What’s worked for me is narrowing down what I offer to a more niche market. After all, if you’re a jack of all trades you’re a master of none, and if you’re a specialist in something, you can market yourself as such and thus get yourself known in the marketplace as the ‘go to’ person for that particular service or product. It also helps enormously to be much clearer on who you really like to work with by thinking about your ideal client as an actual person who has a problem he or she needs help with. You can then try to get inside the mind of this person in order to focus on the problems and issues you can help solve.

 Your ideal customer will see and appreciate the value in what you’re offering, will come back for more and will refer you to others.

What could be more ideal?

A fun way to do business (and life) planning

When it comes to your business (and life), what springs to mind when you think about forward planning? Perhaps you have a few ideas about what you want to do in your business (and life!) in the coming year, but it all seems a bit, dare I say it, overwhelming, to think about goals, actions and accountability.

And yes, I know it’s already the end of January, so shouldn’t we already have got our plans in place and be raring to go with achieving the goals that we should have had written down by no later than the final chime of midnight as Hogmanay turned into January 1st?

But planning doesn’t have to be overwhelming and something to put off ’til next week. Last year I discovered a business AND life planner designed and created by Leonie Dawson, an Australian businesswoman and mentor whose target market is largely creative and spiritual women, but I get the feeling she would probably appeal to anybody who likes something a bit different and left field and is a bit bored of the usual planners and calendars. It’s not going to be for everyone, but it’s bright, it’s colourful, it’s inspiring and most importantly, it’s fun! I would definitely recommend clicking on the link below to check it out if you fancy reflecting on the year that’s just passed and if you’d like to get inspired for the year ahead.


Why has it taken so long?

A few months ago, I commented on a blog that I read on a regular basis. I received a reply back which was telling, to say the least. The owner of this particular blog told me that she wanted to leave a comment on my blog, but that it still wasn’t there. Despite there being a ‘blog’ page on my website, something that’s been there since – whispers – the end of last year, it has remained resolutely empty.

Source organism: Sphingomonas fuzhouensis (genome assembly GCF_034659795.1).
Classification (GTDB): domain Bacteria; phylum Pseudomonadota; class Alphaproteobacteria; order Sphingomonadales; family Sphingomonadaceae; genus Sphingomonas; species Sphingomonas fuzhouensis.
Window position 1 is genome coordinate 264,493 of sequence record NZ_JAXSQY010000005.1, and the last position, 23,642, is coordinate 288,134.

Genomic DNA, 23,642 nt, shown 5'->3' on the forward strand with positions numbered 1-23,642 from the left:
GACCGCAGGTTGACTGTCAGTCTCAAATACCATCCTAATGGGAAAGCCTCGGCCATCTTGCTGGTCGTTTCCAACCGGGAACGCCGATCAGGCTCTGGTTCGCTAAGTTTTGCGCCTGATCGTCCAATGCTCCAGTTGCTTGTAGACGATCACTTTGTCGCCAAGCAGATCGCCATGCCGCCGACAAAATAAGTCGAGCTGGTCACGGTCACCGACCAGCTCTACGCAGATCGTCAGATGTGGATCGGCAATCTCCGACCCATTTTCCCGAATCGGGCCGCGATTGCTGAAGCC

So why has it taken me so long to get started? If you’re like me, you probably wonder if you have anything interesting to say. You might think, well, what should I be talking about? My business, my life, my work/life balance, my interests or perhaps if all else fails, my children? What if nobody reads it? What if – the horror – nobody comments and it just sits there in the ether gathering virtual dust?

I admit it, I’m a serial procrastinator. The main reason I’m writing this blog post is that I was given a challenge by a good friend of mine to get it written and sent back to her for feedback within 24 hours – no mean feat, when you’re the queen of putting things off! But I had to ask the question, why do I keep putting things off? Why has it taken me so long to start this, when I could have had a whole series of the things written by now?

I think it’s the fear of it not being quite right. I know the adage, don’t get it perfect, get it done, but it’s so easy to write something, then look back at your words and feel the need to re-tweak and re-write again and again, without ever actually producing a finished document. But I’m starting to realise that this doesn’t get you anywhere.

I know that I’ve got things to talk about that relate to my business that other people haven’t got a clue about. I know that I can talk about juggling my business with my other job as mother of two primary school age children. I know that I can relate to a lot of other people out there who are in a similar position and that’s a heartening thought, as it means that some of you might actually be interested in what I have to say! I don’t know why it’s taken me so long, but – yay! – I’ve managed to complete my first blog post. Here’s to the next one!